Thursday, May 28, 2015

Classic MG Realistic Fiction: Hatchet by Gary Paulsen

HATCHET readalongMay's  pick for the Classic Read along with the Midnight Garden was Hatchet by Gary Paulsen  You can follow along or join in the discussion at 
or #tmgreadalong on Twitter.  

Published: December 31st, 1988 by Puffin Books
 (first published November 1st 1986)  
Genres: MG Realistic Fiction
Pages: 195 pages
Format: Paperback
Source:  Own

Hatchet is a story of one boys survival in the harsh Canadian wilderness.  Not a story about "roughing it in the wild", but a story that feels so real.  These are the kinds of stories that scare me the most, the ones that could happen, that just stick with you.  Thirteen-year-old Brian is left all alone a bush-plane when his pilot has a heart attack and dies.  Desperately trying to find a way to land the plane as safely as possible, Brian ends up stranded in the Canadian wilderness after crash landing. With nothing but the clothing on his back, a hatchet his mom gave him as he was leaving, and his keen resourcefulness, Brian struggles to survive are just beginning.   

Brian is an easy character to relate to. A kid who is at first struggling over finding out a "secret" his mom has been keeping that leads his parents to get divorced. To the moment he loses the pilot of the airplane.  Brian's reactions were very realistically portrayed.  Very chilling, filled with raw emotions.  The feeling of helplessness, not being able to do anything, not being able to move or even react. We all think we know what we would do if placed in a dangerous situation, we hope that we would react.  But, instead your mind just kind of clicks off. The shock of feeling like your seeing something but not believing.  You kind of get frozen, where your just trying to process everything and you come up with all the reasons that what your experiencing can't possibly be happening. In that way, Paulsen really drew me into Brian's story. There was such a roller coaster of emotions Brian was feeling, everything from panic, to screaming, to crying, anger, to acceptance of his situation and beginning to develop a plan.  

Brian was also an inspiring kid who is put through a very, very heartbreaking challenging situation. Things are never easy for Brian, he struggles, begins to make some progress, and then is faced once again with the harshness of nature.  I think one of the underlying themes of the story is to never underestimate the power of nature.  Brian experiences nature in a very raw form.  I was literally scared for him in so many situations (run into a bear, moose, bumps in the night).  Ahhh, on my seat kind of reading. Like I said, be prepared for a roller coaster of emotions.   Brian demonstrates a lot of inner strength and perseverance for a thirteen-year-old.  Even though he has his moments of weakness, who wouldn't?  He is able to move on by drawing his survival skills from books he read, movies and times he spent with his friends. Even drawing inspiration from his teacher's words about "staying positive, staying on top of things, getting motivated."  Although, I don't feel like positive thinking is what gets him through this situation.  Brian is also pretty smart, he does an inventory of everything he has and then remembers that his teacher said "you are your most valuable asset. You are the best thing you have."  I liked how Brian developed a sort of mantra that he keeps repeating to himself, keep it simple, gather wood, chop wood, keep the fire going, hunt for food etc., even after his shelter is destroyed he has it to fall back on to keep him moving forward.  He's very tenacious.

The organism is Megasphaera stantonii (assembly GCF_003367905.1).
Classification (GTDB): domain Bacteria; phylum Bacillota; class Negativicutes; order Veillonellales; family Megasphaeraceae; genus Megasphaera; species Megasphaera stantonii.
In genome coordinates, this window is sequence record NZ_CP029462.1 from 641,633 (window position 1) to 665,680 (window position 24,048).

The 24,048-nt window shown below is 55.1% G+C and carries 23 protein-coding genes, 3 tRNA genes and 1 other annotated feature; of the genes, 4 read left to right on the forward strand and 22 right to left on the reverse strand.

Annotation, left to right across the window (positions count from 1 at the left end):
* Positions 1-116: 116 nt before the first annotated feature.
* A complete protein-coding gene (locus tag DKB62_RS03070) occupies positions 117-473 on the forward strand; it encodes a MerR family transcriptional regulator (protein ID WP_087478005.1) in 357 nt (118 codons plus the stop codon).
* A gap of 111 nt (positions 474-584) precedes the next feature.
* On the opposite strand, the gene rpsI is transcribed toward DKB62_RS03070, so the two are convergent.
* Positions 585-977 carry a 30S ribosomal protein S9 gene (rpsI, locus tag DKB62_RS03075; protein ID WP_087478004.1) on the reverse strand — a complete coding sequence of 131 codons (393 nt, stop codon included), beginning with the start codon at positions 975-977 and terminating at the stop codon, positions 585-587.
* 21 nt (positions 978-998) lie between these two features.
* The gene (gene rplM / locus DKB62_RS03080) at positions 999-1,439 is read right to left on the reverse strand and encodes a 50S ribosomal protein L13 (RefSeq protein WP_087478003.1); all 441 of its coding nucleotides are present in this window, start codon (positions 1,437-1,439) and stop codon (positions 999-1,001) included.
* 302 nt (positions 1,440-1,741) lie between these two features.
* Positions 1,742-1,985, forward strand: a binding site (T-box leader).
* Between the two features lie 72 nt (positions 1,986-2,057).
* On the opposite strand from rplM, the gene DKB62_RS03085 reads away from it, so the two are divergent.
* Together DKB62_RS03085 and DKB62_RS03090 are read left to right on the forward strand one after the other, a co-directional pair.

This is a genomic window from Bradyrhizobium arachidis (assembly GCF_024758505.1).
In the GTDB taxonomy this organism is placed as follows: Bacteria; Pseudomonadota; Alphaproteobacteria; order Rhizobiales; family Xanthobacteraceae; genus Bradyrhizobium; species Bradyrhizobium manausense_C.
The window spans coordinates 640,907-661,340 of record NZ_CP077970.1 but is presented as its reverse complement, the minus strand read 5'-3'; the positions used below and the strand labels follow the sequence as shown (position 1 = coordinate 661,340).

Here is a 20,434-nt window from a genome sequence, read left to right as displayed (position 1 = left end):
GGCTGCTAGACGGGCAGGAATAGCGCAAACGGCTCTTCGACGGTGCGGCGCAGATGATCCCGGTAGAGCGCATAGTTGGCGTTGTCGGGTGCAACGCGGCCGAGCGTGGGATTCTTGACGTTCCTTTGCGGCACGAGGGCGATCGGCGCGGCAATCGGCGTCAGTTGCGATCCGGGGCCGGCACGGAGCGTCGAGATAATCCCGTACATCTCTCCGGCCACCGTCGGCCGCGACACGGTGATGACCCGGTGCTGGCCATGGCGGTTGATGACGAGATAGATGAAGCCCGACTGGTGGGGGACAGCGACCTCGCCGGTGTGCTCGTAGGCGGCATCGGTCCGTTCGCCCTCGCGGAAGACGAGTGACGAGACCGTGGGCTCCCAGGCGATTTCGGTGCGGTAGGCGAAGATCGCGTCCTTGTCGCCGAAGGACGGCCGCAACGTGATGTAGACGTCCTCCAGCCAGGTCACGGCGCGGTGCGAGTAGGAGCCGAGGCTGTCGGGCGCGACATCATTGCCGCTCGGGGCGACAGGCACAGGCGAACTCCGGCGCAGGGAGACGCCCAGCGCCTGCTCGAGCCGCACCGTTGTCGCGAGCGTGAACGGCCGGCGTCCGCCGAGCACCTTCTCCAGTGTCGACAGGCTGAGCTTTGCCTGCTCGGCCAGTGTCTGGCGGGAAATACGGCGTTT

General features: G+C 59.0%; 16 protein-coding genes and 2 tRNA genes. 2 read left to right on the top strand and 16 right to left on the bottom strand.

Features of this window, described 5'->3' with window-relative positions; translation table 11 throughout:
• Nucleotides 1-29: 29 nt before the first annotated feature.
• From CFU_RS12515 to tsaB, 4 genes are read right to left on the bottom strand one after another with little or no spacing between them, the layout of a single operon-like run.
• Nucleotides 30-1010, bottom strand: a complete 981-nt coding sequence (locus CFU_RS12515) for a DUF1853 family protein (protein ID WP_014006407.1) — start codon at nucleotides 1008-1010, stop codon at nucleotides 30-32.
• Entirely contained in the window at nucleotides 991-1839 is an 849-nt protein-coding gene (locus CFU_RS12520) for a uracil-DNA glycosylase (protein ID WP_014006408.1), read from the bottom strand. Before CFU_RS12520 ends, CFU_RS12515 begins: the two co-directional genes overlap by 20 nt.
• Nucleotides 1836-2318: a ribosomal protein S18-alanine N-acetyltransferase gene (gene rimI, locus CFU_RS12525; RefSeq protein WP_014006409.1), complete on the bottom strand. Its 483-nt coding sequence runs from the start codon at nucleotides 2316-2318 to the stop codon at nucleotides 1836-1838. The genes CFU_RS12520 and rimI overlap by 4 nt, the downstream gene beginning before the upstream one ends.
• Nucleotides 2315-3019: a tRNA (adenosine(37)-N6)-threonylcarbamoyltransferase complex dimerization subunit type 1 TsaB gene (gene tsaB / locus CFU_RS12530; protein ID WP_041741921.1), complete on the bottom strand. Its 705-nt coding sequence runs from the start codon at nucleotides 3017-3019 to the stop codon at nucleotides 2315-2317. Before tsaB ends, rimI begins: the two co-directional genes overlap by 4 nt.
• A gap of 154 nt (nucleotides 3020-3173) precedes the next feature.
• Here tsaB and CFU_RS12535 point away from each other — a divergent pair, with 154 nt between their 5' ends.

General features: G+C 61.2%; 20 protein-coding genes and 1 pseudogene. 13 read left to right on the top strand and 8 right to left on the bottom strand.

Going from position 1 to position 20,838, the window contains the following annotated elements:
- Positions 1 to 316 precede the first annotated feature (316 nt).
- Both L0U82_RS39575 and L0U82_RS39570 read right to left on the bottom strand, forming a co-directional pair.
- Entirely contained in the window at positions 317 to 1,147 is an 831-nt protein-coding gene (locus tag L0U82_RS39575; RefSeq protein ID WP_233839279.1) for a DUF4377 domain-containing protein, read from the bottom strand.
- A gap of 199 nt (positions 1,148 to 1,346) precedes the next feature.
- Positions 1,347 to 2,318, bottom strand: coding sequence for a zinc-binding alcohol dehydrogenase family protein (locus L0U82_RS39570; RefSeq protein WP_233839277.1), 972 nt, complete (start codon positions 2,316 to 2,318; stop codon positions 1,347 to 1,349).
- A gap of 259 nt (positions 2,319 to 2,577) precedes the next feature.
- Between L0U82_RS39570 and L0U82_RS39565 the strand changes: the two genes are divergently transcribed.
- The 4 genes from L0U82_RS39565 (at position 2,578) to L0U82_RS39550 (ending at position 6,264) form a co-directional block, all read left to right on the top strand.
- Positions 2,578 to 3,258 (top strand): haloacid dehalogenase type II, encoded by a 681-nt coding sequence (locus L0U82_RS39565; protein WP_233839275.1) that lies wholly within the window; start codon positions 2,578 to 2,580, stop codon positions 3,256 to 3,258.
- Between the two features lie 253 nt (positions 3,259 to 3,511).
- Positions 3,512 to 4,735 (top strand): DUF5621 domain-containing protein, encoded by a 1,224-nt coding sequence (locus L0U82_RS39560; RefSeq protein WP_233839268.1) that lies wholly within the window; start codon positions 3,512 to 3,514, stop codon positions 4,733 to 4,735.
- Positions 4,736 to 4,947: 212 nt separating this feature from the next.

Brian also learns through trial and error and Paulsen never holds back on detailing any of the gory details when things go bad.  Somehow, Brian develops an inner courage that he never knew he had, even sensing himself maturing and being changed by the experience of surviving in the wilderness. He really transforms from an insecure teenager to an adult.  At one point, Brian notices the differences between the sounds of nature versus those in the city.  The silence, complete silence where there is no traffic or sounds of people.  Yet, when opening up to really listen "... he heard thousands of things.  Hisses and blurks, small sounds, birds singing, hum of insects, splashes from fish jumping." Sounds that Brian would never forget, sounds that meant food, and survival. Sounds that he would always take with him. My only wish for the story was that the ending wouldn't have felt so abrupt, although the afterward did fill in some of the blanks and made for a resolution to the story.  

Overall, I thought Hatchet realistically portrayed the struggles of surviving in the wilderness with nothing but your wit, perseverance and a hatchet.  A wonderful read for those who enjoy a gripping survival story. 

1 comment:

  1. I read and enjoyed Hatchet. It is a really great survival story and I liked seeing the way Brian changed throughout the book. He definitely was lucky he was smart and had paid attention to details his teachers had mentioned. I liked watching him figure things out. I read Brian's Winter too- but haven't read any of the other Brian books yet. I did like Brian's Winter and it was interesting to see him learning to survive during that season (it is written as if the end of Hatchet didn't happen).

    Gary Paulsen also wrote Guts and in it he writes about his own experiences- many of which turned up in Hatchet. :)

    Great review!